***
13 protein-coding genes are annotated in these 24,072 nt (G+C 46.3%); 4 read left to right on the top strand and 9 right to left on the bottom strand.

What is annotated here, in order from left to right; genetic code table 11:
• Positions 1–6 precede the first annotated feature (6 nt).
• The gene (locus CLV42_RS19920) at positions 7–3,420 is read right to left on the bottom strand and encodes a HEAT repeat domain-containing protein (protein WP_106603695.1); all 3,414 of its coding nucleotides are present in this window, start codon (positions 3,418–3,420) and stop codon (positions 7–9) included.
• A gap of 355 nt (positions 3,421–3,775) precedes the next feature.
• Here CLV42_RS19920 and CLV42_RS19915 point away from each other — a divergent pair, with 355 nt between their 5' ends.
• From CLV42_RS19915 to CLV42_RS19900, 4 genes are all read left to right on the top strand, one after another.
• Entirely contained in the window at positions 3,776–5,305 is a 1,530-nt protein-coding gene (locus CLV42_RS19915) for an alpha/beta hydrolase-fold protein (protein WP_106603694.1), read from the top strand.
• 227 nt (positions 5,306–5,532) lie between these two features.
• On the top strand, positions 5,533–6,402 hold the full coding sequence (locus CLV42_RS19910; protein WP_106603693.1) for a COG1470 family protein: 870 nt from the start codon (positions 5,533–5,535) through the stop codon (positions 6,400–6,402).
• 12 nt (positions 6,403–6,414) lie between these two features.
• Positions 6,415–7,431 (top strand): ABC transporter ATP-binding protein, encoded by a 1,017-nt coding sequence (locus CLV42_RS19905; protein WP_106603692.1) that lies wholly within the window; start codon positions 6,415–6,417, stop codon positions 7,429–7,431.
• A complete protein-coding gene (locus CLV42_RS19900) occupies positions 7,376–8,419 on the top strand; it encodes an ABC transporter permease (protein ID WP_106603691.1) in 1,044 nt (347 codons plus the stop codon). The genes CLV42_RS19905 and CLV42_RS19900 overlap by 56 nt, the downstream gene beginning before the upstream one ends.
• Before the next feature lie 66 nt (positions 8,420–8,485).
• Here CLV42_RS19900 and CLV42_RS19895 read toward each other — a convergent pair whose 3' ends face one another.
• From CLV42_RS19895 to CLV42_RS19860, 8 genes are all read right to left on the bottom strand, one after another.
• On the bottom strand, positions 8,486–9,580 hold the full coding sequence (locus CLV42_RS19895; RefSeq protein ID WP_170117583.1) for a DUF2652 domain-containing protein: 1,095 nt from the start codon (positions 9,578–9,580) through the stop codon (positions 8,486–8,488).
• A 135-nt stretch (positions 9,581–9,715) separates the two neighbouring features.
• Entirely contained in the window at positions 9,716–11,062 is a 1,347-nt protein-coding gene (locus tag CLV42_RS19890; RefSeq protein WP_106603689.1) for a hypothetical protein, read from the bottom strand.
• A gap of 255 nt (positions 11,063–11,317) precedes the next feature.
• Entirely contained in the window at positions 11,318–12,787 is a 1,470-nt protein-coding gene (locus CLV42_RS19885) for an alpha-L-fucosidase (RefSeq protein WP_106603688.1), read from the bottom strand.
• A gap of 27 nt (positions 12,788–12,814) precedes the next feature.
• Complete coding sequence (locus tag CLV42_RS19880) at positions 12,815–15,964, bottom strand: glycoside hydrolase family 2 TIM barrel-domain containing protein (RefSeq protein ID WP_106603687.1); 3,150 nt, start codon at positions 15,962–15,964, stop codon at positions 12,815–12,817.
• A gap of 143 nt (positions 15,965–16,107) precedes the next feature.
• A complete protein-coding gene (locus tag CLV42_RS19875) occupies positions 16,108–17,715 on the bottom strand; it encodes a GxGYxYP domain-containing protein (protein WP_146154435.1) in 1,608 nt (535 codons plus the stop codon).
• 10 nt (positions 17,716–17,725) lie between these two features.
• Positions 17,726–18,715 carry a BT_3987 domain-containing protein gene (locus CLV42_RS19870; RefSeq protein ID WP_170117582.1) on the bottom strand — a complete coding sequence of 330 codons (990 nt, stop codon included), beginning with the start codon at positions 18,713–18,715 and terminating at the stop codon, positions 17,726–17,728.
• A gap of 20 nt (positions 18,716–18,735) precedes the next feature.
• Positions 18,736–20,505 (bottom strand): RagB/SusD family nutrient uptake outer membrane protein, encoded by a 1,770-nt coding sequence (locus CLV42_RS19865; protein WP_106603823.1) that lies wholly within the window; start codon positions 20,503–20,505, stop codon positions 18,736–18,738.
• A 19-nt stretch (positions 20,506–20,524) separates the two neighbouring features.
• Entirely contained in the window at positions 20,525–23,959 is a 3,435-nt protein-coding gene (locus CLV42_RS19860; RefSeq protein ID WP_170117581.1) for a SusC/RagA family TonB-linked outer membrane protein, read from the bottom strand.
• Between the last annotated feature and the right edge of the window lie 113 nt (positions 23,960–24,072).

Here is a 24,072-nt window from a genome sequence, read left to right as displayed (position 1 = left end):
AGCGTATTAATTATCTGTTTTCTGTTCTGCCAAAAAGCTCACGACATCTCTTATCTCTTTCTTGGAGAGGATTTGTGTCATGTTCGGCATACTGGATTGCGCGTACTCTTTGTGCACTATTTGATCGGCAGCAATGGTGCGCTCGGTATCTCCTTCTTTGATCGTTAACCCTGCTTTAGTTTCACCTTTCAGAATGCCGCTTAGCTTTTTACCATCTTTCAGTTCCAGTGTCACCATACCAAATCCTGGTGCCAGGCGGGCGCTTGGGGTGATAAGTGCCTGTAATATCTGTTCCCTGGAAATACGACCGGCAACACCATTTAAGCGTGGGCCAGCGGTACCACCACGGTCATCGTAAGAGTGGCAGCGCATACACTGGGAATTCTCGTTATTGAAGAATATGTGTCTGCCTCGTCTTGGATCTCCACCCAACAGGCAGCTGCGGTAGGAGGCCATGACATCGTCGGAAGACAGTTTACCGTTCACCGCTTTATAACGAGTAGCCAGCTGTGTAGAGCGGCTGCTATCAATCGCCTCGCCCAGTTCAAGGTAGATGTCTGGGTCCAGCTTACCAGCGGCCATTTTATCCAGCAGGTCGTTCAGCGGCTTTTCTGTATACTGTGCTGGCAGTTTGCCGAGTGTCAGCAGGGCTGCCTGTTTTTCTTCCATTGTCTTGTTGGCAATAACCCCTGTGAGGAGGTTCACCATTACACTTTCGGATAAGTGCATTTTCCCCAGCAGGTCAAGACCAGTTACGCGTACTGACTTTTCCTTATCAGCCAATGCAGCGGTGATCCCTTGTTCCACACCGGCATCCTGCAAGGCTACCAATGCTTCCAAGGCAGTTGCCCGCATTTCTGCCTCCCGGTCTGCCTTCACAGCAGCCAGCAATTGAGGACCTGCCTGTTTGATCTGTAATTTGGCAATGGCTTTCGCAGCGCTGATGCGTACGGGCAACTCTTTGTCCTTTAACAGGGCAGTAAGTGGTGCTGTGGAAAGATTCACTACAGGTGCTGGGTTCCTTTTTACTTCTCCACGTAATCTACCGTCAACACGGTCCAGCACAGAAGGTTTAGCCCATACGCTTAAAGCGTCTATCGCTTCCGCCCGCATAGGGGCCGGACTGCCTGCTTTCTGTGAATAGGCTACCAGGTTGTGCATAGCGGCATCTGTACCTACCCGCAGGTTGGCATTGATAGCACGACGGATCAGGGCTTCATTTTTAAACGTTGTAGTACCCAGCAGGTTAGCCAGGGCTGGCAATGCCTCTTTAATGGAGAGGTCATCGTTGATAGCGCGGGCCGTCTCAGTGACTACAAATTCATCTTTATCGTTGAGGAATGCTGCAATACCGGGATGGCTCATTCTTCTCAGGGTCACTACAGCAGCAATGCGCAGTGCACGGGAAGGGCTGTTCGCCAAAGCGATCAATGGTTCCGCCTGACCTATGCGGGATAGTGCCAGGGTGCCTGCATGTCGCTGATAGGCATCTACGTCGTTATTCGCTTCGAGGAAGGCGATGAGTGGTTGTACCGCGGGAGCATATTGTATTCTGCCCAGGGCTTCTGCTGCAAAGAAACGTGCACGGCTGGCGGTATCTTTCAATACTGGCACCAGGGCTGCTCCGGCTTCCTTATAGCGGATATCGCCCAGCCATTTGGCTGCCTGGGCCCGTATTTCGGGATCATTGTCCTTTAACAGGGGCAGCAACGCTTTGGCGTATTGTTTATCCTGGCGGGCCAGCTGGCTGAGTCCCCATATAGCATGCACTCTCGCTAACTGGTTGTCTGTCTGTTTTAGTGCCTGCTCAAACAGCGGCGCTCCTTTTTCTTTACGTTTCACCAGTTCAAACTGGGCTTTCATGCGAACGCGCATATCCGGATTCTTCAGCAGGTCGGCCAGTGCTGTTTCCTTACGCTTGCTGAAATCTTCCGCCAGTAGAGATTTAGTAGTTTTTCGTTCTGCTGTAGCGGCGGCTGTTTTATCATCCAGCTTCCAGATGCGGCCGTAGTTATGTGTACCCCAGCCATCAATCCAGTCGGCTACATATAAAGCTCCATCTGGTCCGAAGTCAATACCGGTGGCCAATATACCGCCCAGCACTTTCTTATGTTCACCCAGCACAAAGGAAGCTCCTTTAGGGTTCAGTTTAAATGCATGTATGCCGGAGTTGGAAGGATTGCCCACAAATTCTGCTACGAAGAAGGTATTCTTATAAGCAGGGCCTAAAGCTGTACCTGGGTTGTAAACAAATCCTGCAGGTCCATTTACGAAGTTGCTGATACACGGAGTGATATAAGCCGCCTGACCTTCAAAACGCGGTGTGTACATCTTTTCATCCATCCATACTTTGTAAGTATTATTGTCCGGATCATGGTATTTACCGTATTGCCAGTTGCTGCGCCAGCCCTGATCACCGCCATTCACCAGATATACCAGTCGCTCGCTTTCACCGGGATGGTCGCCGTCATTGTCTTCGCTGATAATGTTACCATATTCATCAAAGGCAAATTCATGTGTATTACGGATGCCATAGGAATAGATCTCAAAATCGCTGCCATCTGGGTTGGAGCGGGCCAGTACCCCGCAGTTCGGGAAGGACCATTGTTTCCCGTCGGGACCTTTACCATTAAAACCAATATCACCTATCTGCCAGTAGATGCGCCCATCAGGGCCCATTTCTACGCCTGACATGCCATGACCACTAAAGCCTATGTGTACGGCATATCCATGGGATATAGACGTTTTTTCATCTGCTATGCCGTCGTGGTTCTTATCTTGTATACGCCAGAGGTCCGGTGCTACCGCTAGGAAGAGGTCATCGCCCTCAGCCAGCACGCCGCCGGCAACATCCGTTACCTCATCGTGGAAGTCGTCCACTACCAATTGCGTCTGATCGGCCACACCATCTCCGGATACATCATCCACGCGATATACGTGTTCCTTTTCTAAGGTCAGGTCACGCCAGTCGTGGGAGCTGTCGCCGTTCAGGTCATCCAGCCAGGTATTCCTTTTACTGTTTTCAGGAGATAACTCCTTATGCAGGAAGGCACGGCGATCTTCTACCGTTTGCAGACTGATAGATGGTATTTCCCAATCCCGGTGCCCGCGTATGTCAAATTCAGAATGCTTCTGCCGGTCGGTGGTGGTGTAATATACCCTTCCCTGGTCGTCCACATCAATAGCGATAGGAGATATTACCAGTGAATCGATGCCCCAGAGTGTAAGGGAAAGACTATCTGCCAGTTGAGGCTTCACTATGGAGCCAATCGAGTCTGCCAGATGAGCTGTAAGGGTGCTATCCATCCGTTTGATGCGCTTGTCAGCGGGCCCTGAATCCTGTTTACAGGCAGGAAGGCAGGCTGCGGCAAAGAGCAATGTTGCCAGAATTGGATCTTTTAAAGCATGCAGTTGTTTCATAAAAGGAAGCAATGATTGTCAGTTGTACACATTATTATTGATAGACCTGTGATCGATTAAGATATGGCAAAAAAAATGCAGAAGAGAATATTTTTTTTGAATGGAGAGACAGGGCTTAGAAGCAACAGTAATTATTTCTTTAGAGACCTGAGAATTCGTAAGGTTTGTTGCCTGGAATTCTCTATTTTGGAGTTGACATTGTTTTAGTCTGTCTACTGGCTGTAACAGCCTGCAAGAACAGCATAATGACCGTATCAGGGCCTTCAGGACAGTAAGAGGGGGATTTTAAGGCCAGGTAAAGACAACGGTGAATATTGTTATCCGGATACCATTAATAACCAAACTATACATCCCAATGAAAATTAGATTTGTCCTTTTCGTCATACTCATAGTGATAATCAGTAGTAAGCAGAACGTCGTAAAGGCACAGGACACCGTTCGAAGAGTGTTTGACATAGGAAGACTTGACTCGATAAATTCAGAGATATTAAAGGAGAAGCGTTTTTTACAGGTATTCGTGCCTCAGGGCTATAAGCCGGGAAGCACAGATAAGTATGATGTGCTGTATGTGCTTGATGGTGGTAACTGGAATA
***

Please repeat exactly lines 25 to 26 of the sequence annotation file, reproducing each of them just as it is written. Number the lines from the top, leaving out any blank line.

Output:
• A complete protein-coding gene (locus tag CLV42_RS19875) occupies positions 16,108–17,715 on the bottom strand; it encodes a GxGYxYP domain-containing protein (protein WP_146154435.1) in 1,608 nt (535 codons plus the stop codon).
• 10 nt (positions 17,716–17,725) lie between these two features.